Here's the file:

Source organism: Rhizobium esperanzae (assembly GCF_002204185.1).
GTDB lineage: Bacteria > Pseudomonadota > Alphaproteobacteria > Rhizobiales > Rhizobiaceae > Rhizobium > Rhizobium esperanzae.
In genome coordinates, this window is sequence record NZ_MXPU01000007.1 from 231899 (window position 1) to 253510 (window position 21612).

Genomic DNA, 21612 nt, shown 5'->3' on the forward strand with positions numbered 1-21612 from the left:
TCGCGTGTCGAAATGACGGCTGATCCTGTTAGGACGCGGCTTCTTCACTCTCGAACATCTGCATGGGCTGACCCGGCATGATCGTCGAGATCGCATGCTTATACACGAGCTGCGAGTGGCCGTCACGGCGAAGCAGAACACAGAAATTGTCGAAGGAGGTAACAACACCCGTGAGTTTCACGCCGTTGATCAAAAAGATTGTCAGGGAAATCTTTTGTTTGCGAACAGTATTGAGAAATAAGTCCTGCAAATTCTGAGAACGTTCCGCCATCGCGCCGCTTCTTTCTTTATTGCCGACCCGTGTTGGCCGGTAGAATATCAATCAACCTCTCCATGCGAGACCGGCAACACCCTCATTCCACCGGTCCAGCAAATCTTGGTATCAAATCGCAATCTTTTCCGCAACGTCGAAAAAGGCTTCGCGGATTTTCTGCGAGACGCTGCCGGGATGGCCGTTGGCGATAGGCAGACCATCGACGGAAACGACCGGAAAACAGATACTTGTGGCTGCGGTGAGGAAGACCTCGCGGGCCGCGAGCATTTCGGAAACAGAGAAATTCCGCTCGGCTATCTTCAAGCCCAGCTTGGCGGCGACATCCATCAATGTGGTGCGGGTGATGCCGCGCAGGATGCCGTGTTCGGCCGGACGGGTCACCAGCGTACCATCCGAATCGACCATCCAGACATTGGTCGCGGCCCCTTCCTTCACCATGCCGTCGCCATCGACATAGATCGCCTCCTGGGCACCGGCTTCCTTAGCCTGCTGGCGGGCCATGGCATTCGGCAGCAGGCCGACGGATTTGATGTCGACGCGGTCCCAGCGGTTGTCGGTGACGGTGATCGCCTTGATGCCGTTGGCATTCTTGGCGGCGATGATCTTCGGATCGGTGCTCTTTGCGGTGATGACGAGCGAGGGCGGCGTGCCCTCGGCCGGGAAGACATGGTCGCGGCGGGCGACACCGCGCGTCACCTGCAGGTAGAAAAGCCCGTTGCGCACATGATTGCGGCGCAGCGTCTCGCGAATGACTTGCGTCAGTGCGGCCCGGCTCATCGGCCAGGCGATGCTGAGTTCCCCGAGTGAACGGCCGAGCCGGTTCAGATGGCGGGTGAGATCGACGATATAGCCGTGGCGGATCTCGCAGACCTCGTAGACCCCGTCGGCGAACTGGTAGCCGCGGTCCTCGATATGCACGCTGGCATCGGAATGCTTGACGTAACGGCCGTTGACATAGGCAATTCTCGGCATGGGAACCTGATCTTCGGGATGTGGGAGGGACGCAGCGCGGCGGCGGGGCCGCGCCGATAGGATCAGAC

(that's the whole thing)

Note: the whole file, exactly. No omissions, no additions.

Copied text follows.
Source organism: Rhizobium esperanzae (assembly GCF_002204185.1).
GTDB lineage: Bacteria > Pseudomonadota > Alphaproteobacteria > Rhizobiales > Rhizobiaceae > Rhizobium > Rhizobium esperanzae.
In genome coordinates, this window is sequence record NZ_MXPU01000007.1 from 231899 (window position 1) to 253510 (window position 21612).

Genomic DNA, 21612 nt, shown 5'->3' on the forward strand with positions numbered 1-21612 from the left:
TCGCGTGTCGAAATGACGGCTGATCCTGTTAGGACGCGGCTTCTTCACTCTCGAACATCTGCATGGGCTGACCCGGCATGATCGTCGAGATCGCATGCTTATACACGAGCTGCGAGTGGCCGTCACGGCGAAGCAGAACACAGAAATTGTCGAAGGAGGTAACAACACCCGTGAGTTTCACGCCGTTGATCAAAAAGATTGTCAGGGAAATCTTTTGTTTGCGAACAGTATTGAGAAATAAGTCCTGCAAATTCTGAGAACGTTCCGCCATCGCGCCGCTTCTTTCTTTATTGCCGACCCGTGTTGGCCGGTAGAATATCAATCAACCTCTCCATGCGAGACCGGCAACACCCTCATTCCACCGGTCCAGCAAATCTTGGTATCAAATCGCAATCTTTTCCGCAACGTCGAAAAAGGCTTCGCGGATTTTCTGCGAGACGCTGCCGGGATGGCCGTTGGCGATAGGCAGACCATCGACGGAAACGACCGGAAAACAGATACTTGTGGCTGCGGTGAGGAAGACCTCGCGGGCCGCGAGCATTTCGGAAACAGAGAAATTCCGCTCGGCTATCTTCAAGCCCAGCTTGGCGGCGACATCCATCAATGTGGTGCGGGTGATGCCGCGCAGGATGCCGTGTTCGGCCGGACGGGTCACCAGCGTACCATCCGAATCGACCATCCAGACATTGGTCGCGGCCCCTTCCTTCACCATGCCGTCGCCATCGACATAGATCGCCTCCTGGGCACCGGCTTCCTTAGCCTGCTGGCGGGCCATGGCATTCGGCAGCAGGCCGACGGATTTGATGTCGACGCGGTCCCAGCGGTTGTCGGTGACGGTGATCGCCTTGATGCCGTTGGCATTCTTGGCGGCGATGATCTTCGGATCGGTGCTCTTTGCGGTGATGACGAGCGAGGGCGGCGTGCCCTCGGCCGGGAAGACATGGTCGCGGCGGGCGACACCGCGCGTCACCTGCAGGTAGAAAAGCCCGTTGCGCACATGATTGCGGCGCAGCGTCTCGCGAATGACTTGCGTCAGTGCGGCCCGGCTCATCGGCCAGGCGATGCTGAGTTCCCCGAGTGAACGGCCGAGCCGGTTCAGATGGCGGGTGAGATCGACGATATAGCCGTGGCGGATCTCGCAGACCTCGTAGACCCCGTCGGCGAACTGGTAGCCGCGGTCCTCGATATGCACGCTGGCATCGGAATGCTTGACGTAACGGCCGTTGACATAGGCAATTCTCGGCATGGGAACCTGATCTTCGGGATGTGGGAGGGACGCAGCGCGGCGGCGGGGCCGCGCCGATAGGATCAGAC